Pubdate: Tue, 14 Nov 2017
Source: Philadelphia Daily News (PA)
Copyright: 2017 Philadelphia Newspapers Inc.
Author: Jeremy Roebuck


Federal agents arrested a Philadelphia police officer Tuesday,
accusing him of conspiring with officers in Baltimore to sell cocaine
and heroin seized from that city's streets.

Prosecutors say that Eric Troy Snell, 33, earned thousands of dollars
serving as a conduit between corrupt members of a Baltimore police
task force who stole the drugs and his brother, who sold them in

Investigators also have accused Snell of threatening the children of a
Baltimore officer who pleaded guilty in the case.

His arrest is the latest in a widening police corruption scandal that
has rocked Maryland's largest city, resulting in the arrests of eight
members of an elite gun task force there who prosecutors have accused
of robbing and extorting drug dealers for years.

A Philadelphia police spokesman said that Snell - a three-year veteran
of the force who had been assigned to the department's 35th District
in Northwest Philadelphia - would be suspended for 30 days with intent
to dismiss.

Snell began his police career in Baltimore before arriving in
Philadelphia in 2014. It was at the police academy in Maryland that he
met Jemell Rayam, a fellow officer and his primary contact with the
Baltimore Gun Trace Task Force.

The squad had been deployed to crack down on the proliferation of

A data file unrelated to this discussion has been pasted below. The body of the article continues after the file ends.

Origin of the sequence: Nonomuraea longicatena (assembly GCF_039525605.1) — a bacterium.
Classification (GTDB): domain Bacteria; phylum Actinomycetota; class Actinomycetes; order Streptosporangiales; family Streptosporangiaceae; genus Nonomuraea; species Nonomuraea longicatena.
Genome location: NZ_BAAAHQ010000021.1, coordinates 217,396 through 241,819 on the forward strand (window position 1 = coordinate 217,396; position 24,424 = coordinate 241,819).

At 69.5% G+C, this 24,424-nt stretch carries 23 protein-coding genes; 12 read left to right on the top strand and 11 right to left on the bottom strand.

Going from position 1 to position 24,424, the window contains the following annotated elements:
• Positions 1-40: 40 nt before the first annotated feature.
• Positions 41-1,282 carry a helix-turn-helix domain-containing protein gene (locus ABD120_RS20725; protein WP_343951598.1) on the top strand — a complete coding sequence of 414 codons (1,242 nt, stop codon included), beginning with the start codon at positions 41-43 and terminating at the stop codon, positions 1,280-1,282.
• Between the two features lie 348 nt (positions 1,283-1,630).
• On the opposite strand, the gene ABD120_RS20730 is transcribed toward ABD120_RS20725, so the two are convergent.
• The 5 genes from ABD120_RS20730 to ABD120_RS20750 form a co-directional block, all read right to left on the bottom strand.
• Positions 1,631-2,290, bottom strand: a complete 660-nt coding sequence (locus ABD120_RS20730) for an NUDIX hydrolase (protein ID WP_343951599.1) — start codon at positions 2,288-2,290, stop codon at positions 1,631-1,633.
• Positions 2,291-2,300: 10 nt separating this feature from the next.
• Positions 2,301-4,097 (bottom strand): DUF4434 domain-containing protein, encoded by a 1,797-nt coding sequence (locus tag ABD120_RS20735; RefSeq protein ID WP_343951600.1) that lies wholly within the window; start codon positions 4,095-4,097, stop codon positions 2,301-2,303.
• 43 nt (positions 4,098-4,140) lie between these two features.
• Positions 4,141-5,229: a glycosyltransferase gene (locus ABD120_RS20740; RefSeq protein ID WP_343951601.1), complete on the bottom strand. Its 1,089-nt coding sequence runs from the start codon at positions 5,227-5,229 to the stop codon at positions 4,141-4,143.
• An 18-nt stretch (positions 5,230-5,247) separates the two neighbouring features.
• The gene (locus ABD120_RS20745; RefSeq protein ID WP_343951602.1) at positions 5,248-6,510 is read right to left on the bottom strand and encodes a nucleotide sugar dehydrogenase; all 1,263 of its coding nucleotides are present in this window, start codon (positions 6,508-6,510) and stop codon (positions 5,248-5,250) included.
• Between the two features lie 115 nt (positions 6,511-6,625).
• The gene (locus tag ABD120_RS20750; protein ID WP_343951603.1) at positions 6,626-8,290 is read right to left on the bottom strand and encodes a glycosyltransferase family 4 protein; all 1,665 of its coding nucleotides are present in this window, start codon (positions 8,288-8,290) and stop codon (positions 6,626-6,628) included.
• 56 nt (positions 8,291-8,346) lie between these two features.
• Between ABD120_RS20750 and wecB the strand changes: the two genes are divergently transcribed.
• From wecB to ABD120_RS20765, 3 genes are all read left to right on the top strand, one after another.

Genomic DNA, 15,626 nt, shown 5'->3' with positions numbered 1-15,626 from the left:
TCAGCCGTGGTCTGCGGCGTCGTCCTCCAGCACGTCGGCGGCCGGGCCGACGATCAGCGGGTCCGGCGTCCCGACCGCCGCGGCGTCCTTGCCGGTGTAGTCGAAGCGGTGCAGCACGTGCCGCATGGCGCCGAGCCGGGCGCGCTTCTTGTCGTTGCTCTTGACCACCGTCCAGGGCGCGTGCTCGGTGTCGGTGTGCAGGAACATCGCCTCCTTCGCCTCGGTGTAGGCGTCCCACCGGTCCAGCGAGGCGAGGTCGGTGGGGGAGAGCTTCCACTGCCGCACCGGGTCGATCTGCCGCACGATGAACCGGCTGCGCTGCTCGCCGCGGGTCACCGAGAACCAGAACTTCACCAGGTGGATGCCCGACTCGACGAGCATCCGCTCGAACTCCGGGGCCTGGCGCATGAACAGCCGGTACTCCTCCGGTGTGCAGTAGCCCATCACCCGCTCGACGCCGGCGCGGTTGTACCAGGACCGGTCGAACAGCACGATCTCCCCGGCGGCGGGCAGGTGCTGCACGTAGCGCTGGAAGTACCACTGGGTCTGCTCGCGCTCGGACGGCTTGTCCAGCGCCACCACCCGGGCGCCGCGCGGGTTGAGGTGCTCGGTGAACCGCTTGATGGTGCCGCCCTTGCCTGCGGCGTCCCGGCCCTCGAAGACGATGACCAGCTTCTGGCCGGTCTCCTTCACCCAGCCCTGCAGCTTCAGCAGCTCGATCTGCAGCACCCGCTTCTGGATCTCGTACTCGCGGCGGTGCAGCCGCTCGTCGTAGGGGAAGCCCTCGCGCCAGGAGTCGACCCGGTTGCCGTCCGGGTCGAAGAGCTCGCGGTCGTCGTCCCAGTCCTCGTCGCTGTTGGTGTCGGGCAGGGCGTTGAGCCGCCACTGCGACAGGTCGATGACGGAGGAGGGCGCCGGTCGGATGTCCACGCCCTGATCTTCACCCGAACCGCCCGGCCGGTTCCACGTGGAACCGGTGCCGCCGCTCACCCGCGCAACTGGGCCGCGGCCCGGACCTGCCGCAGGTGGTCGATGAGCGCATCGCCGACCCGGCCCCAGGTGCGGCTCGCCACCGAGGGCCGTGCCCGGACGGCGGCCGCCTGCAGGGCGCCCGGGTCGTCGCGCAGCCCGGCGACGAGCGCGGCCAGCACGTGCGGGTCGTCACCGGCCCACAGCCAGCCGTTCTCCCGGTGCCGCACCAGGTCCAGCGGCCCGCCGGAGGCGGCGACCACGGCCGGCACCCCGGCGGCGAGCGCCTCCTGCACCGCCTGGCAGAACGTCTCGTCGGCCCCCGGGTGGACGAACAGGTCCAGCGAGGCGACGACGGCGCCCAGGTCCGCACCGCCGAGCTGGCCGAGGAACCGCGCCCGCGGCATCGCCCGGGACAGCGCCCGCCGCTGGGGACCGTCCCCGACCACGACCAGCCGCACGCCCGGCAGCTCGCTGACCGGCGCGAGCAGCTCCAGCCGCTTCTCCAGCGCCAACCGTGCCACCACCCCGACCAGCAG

illegal guns in that city. But prosecutors now say that Rayam and
several cohorts, including two commanding sergeants, used their
positions to rob drug dealers and pocket hundreds of thousands of
dollars uncovered while searching homes and cars of suspected criminals.

According to Snell's indictment, the Philadelphia officer set up an
October 2016 meeting between his brother, who is not named in court
filings, and Rayam to arrange for the sale of cocaine seized by the
task force.

After Snell's brother sold the drugs, the officer allegedly deposited
$1,000 in proceeds in Rayam's bank account, keeping $1,000 for
himself. Several similar transactions followed over the next two
months, the indictment alleges.

Rayam, arrested along with six other officers in March, pleaded guilty
to one count of racketeering conspiracy last month.

But in recorded jailhouse phone conversations referenced in court
filings, Snell allegedly pressured Rayam to keep his name out of the
ongoing investigation.

"Snell told Rayam to 'stand tall' and said he would 'keep an eye' on
Rayam's kids, which Rayam perceived as a threat to harm Rayam's
children if Rayam told authorities about Snell's illegal drug
trafficking," the indictment says.

Snell made his initial appearance Tuesday in federal court in
Baltimore on drug conspiracy charges. It was not immediately clear
whether he had retained a lawyer.
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